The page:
RUNNING HEAD: TERRORISM AND BORDER CONTROL
Terrorism and Border Control
Jessica M. Morgan
Professor Stephen Rogers
October 12, 2010
An astonishing 6,000 plus people lost their lives to the tragedy that befell our country on September 11, 2001. Those whose loved ones vanished and witnessed the horrific events on this day will forever have a black hole filled with emptiness in their hearts. Terrorism, the use of violence and threats to intimidate or coerce, especially for political purposes, the state of fear and submission produced by terrorism or terrorization, and a terroristic method of governing or of resisting a government, are exactly what this country endured on that fateful day (Random House Dictionary, 2010). Directly contributing to terrorism, is border control. Border control refers to an agency within the United States Department of Homeland Security responsible for preventing the entry of illegal aliens as well as terrorists and their weapons into the United States (Oxford Dictionary, 2010). How could this have happened? Why did this happen? The answer is really very simple. Terrorism and border control issues have been on the rise for quite some time. The threat occurs daily due to significant mitigating factors such as drug trafficking, illegal immigration, and human trafficking. Although terrorism and border control are global issues, for the United States, it is more than evident that efforts must continue in taking affirmative action to correct and prevent the circumstances surrounding these matters. The citizens of this country depend on it.
An establishment has been determined that there is indeed a link between terrorism, border control, and drug trafficking. According to the United Nations, the illegal drug trade is worth 400 billion dollars a year, which is more than what the Department of Defense’s national budget is (Drug Policy Alliance, 2010). The war on drugs has created and will carry on an issue with terrorism all on its own. For instance, in reality, many people fail to realize the direct relation between the United States and Osama Bin Laden. During the cold war era, the Islamic jihad was supported by the United States and Saudi Arabia where Osama Bin Laden was recruited to fight the Soviet invaders and was provided very sophisticated and extensive training provided by the CIA (Chussodovsky, 2001). This would be directly related to Bin Laden’s access to his family’s heir and ability to provide bulk quantities of construction equipment. Two years within the operation of invading Afghanistan, the Pakistan-Afghan borderlands became the world’s top heroin producer, supplying the United States with up to 60 percent of their supply. Upon the production of mass quantities of this deadly opiate, the United States failed to perform search seizures and arrests due to the previous ally formed in deterring the Soviets away from Afghanistan. Ultimately this would lead to Bin Laden’s future wealth and reign of terror after linking up with close associate, Gulbuddin Hekmatyar after the U.S. invasion to Saudi Arabia in 1994. One could very easily argue that the CIA’s previous drug relations with Osama Bin Laden are a reflection of the September 11 attacks. Many believe if it were not for this covert operation and the CIA’s need to prevail, these events would not have taken place, nor would Bin Laden have the resources to find his regime’s associates into the country.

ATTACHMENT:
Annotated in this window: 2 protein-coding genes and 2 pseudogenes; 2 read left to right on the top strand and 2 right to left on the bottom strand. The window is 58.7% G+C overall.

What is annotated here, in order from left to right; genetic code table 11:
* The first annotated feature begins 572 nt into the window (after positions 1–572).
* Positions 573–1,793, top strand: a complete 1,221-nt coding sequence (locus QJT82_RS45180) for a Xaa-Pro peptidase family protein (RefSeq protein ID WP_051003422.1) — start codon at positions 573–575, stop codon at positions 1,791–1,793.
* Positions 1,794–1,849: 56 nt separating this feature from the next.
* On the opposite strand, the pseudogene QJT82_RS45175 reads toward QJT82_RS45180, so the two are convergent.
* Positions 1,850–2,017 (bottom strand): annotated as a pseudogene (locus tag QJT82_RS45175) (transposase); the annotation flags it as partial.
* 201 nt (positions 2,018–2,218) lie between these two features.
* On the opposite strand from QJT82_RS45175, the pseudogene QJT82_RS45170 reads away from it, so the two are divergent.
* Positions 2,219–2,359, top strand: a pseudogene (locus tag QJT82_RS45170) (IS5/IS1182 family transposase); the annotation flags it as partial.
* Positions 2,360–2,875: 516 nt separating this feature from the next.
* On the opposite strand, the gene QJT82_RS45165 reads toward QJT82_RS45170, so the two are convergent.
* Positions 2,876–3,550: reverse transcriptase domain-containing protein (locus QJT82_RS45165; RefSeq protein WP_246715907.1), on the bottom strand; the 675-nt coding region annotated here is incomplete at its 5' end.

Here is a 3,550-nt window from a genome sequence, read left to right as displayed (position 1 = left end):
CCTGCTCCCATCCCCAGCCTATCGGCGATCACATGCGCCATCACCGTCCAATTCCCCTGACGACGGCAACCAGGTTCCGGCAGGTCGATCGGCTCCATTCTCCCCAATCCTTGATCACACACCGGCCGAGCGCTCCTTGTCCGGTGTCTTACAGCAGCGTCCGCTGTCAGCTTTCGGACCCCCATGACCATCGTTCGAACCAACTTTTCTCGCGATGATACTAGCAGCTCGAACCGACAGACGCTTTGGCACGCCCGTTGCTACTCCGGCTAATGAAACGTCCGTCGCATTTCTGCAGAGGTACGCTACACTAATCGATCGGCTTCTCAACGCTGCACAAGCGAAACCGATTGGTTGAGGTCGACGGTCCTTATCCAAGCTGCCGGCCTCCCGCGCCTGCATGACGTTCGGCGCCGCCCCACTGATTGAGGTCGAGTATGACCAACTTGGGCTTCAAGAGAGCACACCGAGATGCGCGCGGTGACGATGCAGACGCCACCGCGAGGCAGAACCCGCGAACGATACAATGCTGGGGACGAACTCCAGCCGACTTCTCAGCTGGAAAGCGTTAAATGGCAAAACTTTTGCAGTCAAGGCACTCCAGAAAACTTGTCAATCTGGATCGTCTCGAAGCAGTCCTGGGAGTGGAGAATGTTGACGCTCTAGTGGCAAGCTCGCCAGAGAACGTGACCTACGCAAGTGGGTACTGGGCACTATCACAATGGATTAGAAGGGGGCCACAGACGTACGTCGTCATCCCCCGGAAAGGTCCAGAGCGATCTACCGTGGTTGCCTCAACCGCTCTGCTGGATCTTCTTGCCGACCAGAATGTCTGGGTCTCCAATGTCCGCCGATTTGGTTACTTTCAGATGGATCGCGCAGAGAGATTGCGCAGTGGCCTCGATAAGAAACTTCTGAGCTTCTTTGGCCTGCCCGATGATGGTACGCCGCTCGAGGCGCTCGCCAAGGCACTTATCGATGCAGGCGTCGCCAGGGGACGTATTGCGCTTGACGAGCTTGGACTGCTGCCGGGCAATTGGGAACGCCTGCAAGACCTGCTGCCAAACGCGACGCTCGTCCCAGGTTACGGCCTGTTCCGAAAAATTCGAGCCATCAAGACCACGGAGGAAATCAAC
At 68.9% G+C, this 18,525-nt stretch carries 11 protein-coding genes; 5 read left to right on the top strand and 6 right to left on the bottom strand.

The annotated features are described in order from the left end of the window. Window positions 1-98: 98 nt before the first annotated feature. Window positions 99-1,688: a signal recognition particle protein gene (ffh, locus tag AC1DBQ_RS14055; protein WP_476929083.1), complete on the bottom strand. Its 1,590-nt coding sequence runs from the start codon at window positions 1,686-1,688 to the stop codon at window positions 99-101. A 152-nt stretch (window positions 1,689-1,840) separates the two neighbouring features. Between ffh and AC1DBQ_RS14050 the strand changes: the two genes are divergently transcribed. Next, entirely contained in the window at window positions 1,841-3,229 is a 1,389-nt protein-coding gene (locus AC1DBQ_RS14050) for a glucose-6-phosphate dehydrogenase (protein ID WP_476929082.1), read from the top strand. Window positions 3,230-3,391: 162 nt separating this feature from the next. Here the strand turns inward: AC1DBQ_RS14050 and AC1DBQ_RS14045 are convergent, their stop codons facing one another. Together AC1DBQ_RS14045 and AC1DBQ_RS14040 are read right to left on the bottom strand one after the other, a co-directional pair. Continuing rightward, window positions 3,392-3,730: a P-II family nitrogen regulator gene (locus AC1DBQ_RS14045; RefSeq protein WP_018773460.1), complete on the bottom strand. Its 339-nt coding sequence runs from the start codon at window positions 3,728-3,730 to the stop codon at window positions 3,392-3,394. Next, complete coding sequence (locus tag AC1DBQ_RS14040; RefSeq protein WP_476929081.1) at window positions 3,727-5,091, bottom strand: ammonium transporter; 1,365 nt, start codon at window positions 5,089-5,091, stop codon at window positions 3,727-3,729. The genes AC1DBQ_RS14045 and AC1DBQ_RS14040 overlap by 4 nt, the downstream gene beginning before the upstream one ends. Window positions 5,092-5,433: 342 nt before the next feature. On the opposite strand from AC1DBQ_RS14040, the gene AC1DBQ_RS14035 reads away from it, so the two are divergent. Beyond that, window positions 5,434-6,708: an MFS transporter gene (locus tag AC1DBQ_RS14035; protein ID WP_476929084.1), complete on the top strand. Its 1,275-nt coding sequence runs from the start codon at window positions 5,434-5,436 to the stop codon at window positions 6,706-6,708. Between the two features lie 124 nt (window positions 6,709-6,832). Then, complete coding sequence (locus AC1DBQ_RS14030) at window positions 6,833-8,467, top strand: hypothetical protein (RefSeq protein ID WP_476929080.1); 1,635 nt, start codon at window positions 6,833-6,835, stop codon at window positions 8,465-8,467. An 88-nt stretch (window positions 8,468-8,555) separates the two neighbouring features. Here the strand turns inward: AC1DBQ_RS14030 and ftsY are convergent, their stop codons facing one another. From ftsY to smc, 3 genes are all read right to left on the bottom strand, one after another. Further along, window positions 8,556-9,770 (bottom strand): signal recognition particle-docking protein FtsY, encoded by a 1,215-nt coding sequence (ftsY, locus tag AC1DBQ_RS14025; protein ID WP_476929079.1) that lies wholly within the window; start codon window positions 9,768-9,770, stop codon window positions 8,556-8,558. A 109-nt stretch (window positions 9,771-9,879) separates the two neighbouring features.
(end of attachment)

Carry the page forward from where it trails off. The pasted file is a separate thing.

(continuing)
A sore subject for many, illegal immigration also poses a huge threat as far as terrorism and border control are concerned. Another fact that most people are ignorant to, is the fact that a lot of individuals gain legal alien status to become a United States citizen and then become illegal after entering. The terrorists are foreigners, most or all of whom should not have been allowed to live in this country to begin with. The criminals who were convicted in the 1993 World Trade...
Please join StudyMode to read the full document